In the company’s planned vehicle battery, the amount of zinc slurry can be much greater than the amount of material in the air electrode, increasing energy density. Indeed, the system would be like a fuel-cell system or a conventional engine, in that the zinc slurry would essentially act as a fuel–pumping through the air electrode like the hydrogen in a fuel cell or the gasoline in a combustion engine. The batteries could also last longer–from 2,000 to 10,000 cycles. And, if one part fails–such as the air electrode–it could be replaced, eliminating the need to buy a whole new battery. While large zinc deposits in the US could give the country a cash injection in terms of an alternative to fossil fuels. IBM have been working on a batter based on Lithium air technology.
The major appeal of the Li-air battery is the extremely high energy density, a measure of the amount of energy a battery can store for a given volume, which rivals that of traditional gasoline powered engines. Li-air batteries gain this advantage in energy density since they use oxygen from the air instead of storing an oxidizer internally.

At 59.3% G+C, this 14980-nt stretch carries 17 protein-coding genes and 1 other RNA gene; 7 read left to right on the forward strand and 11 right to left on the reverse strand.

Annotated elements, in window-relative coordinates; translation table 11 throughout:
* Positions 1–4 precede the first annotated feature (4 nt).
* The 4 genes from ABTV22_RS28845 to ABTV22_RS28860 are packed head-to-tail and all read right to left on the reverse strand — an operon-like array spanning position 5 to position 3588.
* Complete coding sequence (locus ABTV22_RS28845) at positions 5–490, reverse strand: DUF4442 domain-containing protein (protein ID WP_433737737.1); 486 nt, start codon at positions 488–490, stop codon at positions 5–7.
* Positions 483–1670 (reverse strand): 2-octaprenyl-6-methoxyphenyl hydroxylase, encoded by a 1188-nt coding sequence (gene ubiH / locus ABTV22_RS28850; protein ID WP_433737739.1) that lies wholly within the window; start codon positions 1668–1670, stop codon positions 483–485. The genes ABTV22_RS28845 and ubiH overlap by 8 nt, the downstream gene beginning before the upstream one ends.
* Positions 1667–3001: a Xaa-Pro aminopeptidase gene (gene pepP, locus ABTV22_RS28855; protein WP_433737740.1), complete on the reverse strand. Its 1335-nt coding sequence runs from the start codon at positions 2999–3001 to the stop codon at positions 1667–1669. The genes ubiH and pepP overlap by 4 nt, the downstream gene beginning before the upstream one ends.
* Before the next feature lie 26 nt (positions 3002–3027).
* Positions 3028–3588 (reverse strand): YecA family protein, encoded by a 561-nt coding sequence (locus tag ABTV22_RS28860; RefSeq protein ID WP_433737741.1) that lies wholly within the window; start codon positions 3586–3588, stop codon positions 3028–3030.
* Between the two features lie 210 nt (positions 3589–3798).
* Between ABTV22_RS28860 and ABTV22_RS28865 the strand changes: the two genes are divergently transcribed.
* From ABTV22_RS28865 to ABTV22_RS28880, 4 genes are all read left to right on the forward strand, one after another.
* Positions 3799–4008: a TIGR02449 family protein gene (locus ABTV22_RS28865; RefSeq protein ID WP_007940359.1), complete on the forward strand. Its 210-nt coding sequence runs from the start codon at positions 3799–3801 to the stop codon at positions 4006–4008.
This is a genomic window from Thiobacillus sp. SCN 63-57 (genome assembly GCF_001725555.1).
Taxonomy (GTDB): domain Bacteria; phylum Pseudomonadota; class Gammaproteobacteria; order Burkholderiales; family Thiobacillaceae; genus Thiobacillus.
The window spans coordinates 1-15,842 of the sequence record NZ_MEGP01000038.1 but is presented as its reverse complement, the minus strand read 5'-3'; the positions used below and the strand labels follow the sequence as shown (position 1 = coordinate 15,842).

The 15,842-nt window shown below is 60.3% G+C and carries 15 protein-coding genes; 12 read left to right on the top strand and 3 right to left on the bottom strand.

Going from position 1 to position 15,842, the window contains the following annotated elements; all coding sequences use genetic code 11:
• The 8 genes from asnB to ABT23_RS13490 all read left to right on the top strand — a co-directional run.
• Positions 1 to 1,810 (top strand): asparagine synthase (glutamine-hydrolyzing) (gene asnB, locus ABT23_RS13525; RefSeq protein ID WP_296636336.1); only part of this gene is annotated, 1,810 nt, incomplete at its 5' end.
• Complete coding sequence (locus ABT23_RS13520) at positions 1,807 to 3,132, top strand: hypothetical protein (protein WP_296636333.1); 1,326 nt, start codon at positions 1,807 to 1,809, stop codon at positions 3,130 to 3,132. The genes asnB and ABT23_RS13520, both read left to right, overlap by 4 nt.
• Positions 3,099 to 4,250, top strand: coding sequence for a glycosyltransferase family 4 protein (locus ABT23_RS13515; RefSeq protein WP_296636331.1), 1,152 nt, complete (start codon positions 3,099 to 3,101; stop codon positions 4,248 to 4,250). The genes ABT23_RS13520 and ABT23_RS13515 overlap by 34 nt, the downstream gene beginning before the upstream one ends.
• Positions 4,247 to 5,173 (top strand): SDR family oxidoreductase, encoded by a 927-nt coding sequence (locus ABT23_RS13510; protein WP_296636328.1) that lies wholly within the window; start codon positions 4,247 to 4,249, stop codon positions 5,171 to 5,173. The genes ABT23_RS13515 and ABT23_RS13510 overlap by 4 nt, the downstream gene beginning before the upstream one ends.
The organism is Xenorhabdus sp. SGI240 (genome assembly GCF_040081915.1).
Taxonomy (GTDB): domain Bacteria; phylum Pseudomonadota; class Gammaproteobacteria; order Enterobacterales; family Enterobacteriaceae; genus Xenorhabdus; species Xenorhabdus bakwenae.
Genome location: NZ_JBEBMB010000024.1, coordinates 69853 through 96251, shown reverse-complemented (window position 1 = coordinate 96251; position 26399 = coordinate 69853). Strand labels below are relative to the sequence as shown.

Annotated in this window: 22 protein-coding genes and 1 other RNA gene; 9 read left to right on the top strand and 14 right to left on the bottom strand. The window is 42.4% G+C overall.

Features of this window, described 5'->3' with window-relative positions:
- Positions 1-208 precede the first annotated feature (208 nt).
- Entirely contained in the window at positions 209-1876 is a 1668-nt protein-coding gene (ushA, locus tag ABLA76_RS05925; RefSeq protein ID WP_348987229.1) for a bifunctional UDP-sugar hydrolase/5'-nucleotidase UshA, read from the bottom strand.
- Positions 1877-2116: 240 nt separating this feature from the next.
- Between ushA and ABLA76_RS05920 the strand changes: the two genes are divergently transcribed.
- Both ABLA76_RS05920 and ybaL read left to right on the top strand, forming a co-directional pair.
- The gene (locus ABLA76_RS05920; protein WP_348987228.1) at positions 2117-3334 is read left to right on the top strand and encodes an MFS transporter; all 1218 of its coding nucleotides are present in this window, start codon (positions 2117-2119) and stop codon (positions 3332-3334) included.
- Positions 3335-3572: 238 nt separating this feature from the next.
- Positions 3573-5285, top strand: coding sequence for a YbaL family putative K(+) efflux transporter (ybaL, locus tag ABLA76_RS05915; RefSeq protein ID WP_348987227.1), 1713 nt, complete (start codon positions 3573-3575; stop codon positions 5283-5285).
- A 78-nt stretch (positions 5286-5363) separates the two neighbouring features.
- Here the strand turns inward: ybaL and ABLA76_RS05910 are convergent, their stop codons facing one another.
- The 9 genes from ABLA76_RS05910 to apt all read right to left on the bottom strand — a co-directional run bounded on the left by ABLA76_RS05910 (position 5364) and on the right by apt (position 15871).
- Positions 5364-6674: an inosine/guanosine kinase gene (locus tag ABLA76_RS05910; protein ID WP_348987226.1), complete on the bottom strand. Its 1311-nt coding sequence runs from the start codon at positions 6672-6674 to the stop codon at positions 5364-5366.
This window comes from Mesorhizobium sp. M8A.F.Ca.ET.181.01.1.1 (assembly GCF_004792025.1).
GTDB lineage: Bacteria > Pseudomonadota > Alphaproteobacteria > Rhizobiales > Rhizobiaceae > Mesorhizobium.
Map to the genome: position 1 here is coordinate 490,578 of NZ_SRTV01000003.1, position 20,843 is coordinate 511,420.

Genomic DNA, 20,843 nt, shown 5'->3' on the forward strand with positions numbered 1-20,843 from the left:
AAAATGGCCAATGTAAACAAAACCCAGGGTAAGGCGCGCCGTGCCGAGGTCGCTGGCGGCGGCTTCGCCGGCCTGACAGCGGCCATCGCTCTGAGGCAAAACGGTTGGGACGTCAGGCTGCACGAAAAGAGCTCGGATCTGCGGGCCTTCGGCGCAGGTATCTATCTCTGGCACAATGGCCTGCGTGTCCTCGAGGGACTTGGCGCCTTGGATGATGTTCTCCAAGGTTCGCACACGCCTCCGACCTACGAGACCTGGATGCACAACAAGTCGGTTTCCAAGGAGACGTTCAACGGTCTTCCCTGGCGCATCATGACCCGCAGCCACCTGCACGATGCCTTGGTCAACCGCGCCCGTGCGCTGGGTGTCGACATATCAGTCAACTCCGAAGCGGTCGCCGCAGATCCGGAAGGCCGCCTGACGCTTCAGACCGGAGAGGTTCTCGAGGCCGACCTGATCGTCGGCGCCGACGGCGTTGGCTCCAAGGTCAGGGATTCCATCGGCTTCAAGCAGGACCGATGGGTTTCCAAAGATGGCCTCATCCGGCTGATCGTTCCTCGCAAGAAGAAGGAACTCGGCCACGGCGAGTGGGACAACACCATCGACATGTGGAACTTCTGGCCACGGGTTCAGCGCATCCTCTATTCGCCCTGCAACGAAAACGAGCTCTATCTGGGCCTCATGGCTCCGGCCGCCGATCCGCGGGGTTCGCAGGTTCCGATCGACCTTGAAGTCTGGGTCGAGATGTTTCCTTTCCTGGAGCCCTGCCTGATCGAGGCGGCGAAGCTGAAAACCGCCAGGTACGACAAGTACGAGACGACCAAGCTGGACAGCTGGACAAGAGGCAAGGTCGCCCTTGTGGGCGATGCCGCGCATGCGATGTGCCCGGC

While the energy density of gasoline is approximately 13 kWh/kg, which corresponds to 1.7 kWh/kg of energy provided to the wheels when accounting for losses. The theoretical energy density of the lithium-air battery is 12 kWh/kg excluding the oxygen mass. It has been theorized that a practical energy density of 1.7 kWh/kg at the wheels of an automobile could be realized when accounting for over-potentials, other cell components, battery pack ancillaries, and the much higher efficiency of electric motors.